Early social dances in Australia reflected its situation as a frontier country established by expatriates who were thirsty for word from “home”. In terms of dance, this meant that people literally queued at the harbours waiting for news of the latest fashionable dances and music. Perhaps it was to counteract the harsh realities of the new colony that the dances and music of the ball-room were rapidly established here. So it was the dances of the aristocratic country houses rather than those of the village green that were taken up, or at least made their way into documented history. Even the English country dances, although seen as having a rustic origin, had in the main been invented by the dancing masters for society rather than for the common folk.
Although the lower classes may have indulged in some of their surviving folk dances they were generally illiterate and little survives to tell of this. The literate classes seldom wrote of anything of interest (to us) below their station. We do know the Industrial Revolution had a profound effect on jumbling country folk together in the cities and that they tended to learn the new fashionable dances from the ‘dancies’ the itinerant dancing teachers.
The new Waltz arrived in Sydney just after the battle of Waterloo (1815) and was the immediate preoccupation of the population, except for Governor Macquarie, who detested it and ensured the Scottish reels were to be favoured at official functions.
Quadrilles or in particular “The Quadrille‟ from France had arrived in Britain after the Napoleonic wars and “quadrille mania‟ was all the rage; it was established in Sydney about 1820 with a special Australian musical theme arranged in 1825 for five dance figures: La Sydney (first figure); La Woolloomooloo; La Illawarra; La Bong-Bong; La Engehurst (fifth figure).
The speed with which new dances from Europe established themselves here was surprising given the distance and difficulty in communication. The Polka is listed on a Goulburn dance programme in the same year as its English launch in the London Illustrated News.
The Gold Rushes and Immigration
The gold-rushes of the mid nineteenth century attracted a mix of many cultures from Europe, North America and China. This augmented a trend that was already entrenched in the dancing establishment of adopting dance styles from other countries.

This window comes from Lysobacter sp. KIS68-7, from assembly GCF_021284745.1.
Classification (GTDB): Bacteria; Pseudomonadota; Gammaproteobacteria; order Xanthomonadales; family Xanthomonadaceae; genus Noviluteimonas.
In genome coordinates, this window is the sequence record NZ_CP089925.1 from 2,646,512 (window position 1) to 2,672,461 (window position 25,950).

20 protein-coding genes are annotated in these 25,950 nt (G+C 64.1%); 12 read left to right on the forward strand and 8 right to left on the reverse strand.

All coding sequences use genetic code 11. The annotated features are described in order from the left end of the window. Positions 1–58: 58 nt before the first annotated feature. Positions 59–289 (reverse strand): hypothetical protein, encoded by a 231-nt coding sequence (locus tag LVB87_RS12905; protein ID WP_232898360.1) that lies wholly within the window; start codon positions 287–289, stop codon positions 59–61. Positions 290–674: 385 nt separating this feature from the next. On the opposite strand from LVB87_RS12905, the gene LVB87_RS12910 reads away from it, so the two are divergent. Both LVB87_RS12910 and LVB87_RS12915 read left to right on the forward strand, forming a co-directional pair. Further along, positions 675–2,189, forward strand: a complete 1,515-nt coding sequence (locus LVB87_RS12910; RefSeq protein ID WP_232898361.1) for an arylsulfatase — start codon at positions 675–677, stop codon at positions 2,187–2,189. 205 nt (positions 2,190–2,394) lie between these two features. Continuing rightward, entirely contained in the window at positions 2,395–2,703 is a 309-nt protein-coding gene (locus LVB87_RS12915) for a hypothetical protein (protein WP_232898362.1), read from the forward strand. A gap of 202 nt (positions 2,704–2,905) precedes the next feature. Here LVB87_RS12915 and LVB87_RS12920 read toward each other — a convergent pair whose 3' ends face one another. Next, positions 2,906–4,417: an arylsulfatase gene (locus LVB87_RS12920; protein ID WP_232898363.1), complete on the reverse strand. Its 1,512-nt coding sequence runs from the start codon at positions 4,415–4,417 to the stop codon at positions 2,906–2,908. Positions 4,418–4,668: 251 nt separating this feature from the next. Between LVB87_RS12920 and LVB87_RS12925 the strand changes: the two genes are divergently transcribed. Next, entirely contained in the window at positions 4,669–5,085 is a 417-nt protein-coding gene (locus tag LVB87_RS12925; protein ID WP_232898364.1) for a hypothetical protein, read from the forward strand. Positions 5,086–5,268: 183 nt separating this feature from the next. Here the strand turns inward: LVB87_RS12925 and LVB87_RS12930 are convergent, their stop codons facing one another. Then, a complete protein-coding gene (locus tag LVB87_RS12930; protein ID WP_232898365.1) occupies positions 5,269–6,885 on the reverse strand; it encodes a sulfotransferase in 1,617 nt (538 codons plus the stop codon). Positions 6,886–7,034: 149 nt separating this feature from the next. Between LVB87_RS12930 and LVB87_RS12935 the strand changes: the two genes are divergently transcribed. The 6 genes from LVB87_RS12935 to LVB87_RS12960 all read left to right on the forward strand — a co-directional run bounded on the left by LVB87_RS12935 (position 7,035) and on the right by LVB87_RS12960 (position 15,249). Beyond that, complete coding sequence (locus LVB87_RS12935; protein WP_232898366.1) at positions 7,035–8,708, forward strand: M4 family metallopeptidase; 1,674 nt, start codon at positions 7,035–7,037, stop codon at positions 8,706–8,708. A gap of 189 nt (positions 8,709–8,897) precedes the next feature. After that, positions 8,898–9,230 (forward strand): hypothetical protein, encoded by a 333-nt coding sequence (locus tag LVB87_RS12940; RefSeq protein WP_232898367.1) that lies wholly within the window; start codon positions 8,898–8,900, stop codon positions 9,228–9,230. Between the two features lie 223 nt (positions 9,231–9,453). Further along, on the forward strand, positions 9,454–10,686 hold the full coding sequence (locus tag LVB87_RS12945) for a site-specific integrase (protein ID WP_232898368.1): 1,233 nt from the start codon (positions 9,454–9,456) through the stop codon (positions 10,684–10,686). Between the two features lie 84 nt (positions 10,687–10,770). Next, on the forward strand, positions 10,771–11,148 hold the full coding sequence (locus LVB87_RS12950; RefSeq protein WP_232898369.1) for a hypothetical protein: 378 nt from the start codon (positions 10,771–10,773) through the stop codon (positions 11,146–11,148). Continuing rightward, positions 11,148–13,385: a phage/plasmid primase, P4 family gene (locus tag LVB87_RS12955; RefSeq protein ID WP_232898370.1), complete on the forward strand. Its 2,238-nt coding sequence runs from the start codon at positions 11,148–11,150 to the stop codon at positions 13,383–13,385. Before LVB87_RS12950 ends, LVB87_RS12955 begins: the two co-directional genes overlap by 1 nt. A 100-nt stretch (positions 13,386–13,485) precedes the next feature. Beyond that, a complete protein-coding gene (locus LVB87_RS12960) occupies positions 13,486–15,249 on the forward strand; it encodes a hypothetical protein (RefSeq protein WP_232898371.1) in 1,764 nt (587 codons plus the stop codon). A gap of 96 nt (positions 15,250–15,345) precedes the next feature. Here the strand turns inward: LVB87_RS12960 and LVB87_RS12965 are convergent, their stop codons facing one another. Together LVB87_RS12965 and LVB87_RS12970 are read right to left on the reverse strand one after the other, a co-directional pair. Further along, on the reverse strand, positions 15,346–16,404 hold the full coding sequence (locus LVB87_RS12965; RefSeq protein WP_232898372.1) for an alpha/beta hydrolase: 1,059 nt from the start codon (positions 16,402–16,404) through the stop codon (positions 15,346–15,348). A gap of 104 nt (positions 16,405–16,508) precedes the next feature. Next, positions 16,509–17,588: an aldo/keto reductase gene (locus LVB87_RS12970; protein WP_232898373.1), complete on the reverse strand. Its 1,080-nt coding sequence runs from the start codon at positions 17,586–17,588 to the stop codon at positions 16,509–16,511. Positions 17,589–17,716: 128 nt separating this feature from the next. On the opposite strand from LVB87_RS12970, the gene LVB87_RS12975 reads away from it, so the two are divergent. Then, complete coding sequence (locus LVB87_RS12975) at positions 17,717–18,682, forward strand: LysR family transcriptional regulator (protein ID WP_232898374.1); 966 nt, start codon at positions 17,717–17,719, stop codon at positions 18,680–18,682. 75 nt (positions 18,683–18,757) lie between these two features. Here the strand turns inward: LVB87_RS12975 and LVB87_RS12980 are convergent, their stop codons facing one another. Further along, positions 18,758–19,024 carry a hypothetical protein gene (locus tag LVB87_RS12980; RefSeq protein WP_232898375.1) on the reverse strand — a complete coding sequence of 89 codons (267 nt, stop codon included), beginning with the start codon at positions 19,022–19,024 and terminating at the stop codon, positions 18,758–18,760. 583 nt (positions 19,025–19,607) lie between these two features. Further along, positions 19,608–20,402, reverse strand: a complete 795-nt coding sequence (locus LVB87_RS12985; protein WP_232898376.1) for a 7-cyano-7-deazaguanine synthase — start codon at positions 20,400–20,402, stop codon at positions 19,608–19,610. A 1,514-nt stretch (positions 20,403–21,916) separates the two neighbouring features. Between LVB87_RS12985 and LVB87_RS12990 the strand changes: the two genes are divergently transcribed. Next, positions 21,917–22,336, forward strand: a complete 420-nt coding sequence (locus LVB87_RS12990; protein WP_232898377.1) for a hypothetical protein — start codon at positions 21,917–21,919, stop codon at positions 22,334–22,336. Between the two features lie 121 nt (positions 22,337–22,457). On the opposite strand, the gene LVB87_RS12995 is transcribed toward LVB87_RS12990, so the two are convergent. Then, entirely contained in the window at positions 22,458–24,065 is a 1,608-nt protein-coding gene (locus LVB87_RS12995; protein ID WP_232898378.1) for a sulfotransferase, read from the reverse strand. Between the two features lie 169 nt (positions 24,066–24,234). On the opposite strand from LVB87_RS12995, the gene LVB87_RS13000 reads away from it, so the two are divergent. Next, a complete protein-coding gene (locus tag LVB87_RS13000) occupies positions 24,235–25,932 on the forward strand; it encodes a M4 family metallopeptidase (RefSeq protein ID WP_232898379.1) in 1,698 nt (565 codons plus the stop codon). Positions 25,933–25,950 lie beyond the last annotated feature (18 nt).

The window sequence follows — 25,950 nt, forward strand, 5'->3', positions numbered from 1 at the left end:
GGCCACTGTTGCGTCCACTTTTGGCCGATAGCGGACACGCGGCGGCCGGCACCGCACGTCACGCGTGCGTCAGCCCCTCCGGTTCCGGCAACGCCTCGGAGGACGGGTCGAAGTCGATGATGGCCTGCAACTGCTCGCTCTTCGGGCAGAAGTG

Couples dances such as the Varsoviana, Schottische and Polka Mazurka were here by the late 1840s along with the Lancers Quadrille; again arriving as the latest fad rather than a folk dance reflecting the cultural background of the peoples who were flocking to Australia.
Many of these new dances were not from the British Isles, but rather of European origin. Although arranged as dances of the ballroom they had developed from various folk and national dances. Generally they were “taken up‟ by dancing masters, launched at Paris and then came via London to Great Britain and Ireland, Australia and the other British colonies and America. The tunes for these dances were generally classically composed but often had their roots in traditional folk music.
In the capital cities and larger towns of each of the colonies dancing was one of the pillars of social life. At that time it was one of the only ways to facilitate contact between the sexes. Balls were regularly held at Government House and it was a mark of one’s status to be invited. We know from the records of a ball in Bendigo that Queen Victoria’s two sons were partnered in an opening double set of the First Set (The Quadrille) by the Lady Mayoress and a local councillor’s wife.
Everything was prim and proper and run by the book and you wouldn’t want to be caught putting a foot wrong. Balls were held everywhere and there were no special practices or classes. Those attending knew all the dances of the day.